Balancing User experience UX (usability) versus security

When designing a security system for a website, one of the consideration is user experience versus security. For instance displaying the following different error messages often leaks information

  • file not found
  • folder not found
  • server error has occurred
  • username not found
  • email address not found

As someone enters different urls then information about your website structure is slowly leaked, for instance controller names, actions etc.

Displaying on screen errors and hints such as “username not found” or “email not found” also constantly leak small amounts of information about a registered users identities. This allows different information to be tested by a hacker until a registered identity is found. Adding a capcha or some other mechanism to slow the process is often a good idea.

That said if someone attempts to logon using a username or password and either are incorrect, displaying a generic error message such as “sorry login failed” -whether the username is recognised or not – is a good security pactice. However it is not informative and can lead to user frustration and confusion.

This is the balance between usability and security. On the one hand you do not want to frustrate your users on the other you do not want to leak information.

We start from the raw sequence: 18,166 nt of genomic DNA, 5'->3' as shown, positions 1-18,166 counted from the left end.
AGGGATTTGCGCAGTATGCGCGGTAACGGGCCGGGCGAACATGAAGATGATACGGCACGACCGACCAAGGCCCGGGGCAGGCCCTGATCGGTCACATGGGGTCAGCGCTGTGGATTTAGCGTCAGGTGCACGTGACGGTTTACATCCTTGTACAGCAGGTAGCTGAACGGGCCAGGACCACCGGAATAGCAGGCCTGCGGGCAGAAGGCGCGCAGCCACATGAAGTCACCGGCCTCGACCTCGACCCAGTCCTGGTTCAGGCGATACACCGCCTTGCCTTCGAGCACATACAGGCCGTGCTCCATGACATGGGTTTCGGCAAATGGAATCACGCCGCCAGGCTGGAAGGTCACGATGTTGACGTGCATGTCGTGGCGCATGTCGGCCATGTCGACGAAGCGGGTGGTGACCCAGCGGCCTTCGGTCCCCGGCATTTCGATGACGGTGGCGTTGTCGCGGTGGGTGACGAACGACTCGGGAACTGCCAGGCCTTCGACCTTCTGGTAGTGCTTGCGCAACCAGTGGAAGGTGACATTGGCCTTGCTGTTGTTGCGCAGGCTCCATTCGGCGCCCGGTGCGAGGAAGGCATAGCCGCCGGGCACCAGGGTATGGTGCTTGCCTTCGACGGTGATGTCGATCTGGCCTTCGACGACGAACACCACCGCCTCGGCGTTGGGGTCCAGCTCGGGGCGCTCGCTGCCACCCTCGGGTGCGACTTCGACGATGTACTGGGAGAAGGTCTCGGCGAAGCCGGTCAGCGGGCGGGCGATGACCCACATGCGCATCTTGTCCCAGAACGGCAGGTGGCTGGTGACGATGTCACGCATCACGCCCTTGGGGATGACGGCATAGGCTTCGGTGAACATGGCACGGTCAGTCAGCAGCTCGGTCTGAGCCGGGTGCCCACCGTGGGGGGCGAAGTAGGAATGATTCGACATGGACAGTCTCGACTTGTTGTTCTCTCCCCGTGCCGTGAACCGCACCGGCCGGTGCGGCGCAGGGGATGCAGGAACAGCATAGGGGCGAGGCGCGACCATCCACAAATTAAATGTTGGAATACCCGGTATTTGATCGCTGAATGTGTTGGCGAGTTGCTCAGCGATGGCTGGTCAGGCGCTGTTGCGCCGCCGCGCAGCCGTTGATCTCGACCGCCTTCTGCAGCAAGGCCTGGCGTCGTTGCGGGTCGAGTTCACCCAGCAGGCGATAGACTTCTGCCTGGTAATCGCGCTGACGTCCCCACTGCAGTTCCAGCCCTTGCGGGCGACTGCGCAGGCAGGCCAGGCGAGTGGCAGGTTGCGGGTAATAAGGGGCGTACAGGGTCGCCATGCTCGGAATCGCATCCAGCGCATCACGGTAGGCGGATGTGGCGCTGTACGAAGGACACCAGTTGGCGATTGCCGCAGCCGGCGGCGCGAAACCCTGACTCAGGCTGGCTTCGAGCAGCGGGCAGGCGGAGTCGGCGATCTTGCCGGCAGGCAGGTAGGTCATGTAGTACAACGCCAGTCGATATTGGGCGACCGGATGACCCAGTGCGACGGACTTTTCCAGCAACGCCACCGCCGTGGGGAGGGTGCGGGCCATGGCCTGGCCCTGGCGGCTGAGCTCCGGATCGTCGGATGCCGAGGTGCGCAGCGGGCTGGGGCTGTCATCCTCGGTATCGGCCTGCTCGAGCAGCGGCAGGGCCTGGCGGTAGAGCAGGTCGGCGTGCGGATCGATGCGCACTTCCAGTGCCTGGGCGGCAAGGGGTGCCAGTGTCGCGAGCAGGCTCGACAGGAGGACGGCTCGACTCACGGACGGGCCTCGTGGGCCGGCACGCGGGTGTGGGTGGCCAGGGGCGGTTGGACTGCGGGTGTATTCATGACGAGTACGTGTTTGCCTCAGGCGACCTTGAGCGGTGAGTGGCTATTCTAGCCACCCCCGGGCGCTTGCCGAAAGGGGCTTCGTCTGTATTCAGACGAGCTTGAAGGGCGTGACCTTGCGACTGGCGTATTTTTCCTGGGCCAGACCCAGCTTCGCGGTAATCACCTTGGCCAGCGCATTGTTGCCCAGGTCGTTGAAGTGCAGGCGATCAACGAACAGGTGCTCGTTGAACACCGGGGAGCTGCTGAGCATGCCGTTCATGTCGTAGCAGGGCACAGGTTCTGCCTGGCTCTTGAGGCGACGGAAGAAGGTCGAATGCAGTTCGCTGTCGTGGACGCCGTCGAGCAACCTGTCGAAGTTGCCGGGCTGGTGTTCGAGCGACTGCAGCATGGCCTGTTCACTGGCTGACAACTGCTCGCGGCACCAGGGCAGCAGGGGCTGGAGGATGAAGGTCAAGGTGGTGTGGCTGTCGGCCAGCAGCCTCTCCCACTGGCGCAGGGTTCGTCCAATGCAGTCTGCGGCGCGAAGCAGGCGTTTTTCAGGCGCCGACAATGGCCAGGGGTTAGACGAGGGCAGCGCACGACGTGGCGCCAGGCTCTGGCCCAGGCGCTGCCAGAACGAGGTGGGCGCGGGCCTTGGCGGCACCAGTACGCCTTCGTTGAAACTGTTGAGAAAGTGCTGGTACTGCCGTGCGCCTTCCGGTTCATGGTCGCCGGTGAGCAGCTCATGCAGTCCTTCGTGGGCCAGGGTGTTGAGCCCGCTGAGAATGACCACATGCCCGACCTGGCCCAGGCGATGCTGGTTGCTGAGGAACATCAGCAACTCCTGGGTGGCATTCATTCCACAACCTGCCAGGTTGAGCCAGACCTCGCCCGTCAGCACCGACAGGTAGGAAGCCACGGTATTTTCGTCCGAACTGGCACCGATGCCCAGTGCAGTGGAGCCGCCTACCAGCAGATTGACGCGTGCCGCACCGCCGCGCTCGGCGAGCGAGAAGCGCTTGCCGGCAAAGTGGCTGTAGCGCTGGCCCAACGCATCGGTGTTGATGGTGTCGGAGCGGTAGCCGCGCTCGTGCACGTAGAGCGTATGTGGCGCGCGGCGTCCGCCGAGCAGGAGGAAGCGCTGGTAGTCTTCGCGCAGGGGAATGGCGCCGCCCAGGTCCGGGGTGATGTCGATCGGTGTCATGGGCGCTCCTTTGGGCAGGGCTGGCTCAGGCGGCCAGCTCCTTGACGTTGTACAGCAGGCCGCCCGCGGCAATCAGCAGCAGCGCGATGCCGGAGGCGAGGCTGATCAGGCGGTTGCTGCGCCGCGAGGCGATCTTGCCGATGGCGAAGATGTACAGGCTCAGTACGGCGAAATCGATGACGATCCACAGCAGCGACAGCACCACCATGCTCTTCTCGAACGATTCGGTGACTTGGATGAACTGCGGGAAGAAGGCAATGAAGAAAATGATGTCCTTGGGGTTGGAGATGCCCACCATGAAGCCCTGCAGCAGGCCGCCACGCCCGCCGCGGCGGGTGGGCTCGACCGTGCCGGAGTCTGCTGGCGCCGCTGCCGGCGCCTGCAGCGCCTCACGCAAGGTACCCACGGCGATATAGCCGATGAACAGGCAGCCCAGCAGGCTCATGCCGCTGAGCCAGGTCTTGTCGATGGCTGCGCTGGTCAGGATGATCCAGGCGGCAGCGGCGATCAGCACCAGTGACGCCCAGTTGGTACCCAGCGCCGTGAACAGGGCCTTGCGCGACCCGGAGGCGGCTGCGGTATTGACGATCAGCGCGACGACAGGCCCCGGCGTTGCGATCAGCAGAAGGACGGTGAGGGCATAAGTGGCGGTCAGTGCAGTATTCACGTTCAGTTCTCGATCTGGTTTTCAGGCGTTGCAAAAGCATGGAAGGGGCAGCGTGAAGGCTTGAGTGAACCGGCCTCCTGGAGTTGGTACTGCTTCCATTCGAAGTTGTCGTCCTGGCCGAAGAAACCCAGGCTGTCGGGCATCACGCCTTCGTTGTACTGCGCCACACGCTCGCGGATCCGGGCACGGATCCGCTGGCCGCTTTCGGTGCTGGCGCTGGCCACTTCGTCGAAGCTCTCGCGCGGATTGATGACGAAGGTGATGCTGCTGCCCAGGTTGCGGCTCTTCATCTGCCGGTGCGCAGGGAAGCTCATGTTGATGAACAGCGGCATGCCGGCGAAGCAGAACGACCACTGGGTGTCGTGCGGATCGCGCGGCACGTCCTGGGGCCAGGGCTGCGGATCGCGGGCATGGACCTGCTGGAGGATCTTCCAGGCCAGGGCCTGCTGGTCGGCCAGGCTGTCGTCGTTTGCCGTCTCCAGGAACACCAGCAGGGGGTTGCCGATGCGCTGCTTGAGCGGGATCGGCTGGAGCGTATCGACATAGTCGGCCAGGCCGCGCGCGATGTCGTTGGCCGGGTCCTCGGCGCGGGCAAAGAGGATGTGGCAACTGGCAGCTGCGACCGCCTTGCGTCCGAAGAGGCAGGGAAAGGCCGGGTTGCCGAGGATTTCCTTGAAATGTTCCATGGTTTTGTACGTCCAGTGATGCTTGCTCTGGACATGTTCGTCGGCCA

If the site is subject to a security check or a penetration test this may flag issues like above. Before starting development it is probably worthwhile discussing this with the penetration tester to agree what is appropriate. Or tell the penetration tester this has been thought about and this is what we are doing. Frustratingly different penetration reports will raise different issues with different levels of severity.

It is not cost effective to develop a website, then have a penetration test\security review that leads to having to rework large sections of the site at the last minute. Or going the other way and over securing the site at the cost of usability to make sure it passes the penetration test. Instead agree up front with whomever is testing the site what is appropriate and then do that.

The balance really depends on how confidential the data stored is versus your user profile. If your users are a small number of business users accessing a highly critical site that controls large amounts of payments you may take a different approach as supporting them is not a major issue. Perhaps as part of the contract you are being paid to perform the support anyway.

Alternatively if your site is aimed at a large number of pensioners, contains low value data and there are no or little ongoing support payments you may take a more informative and helpful approach.

As with all things one sizes rarely fits all, however try to work what you want to, agree it with whomever signs it off and then do the work carefully & correctly once.

Also if you don’t agree up front what is appropriate, you may end up having to change fundamental parts of security system the week before go live to pass a penetration test. In this situation the security solution will be rushed at the last minute which in itself is introducing a risk. Also the final solution may end up being incoherent and not fully thought through.


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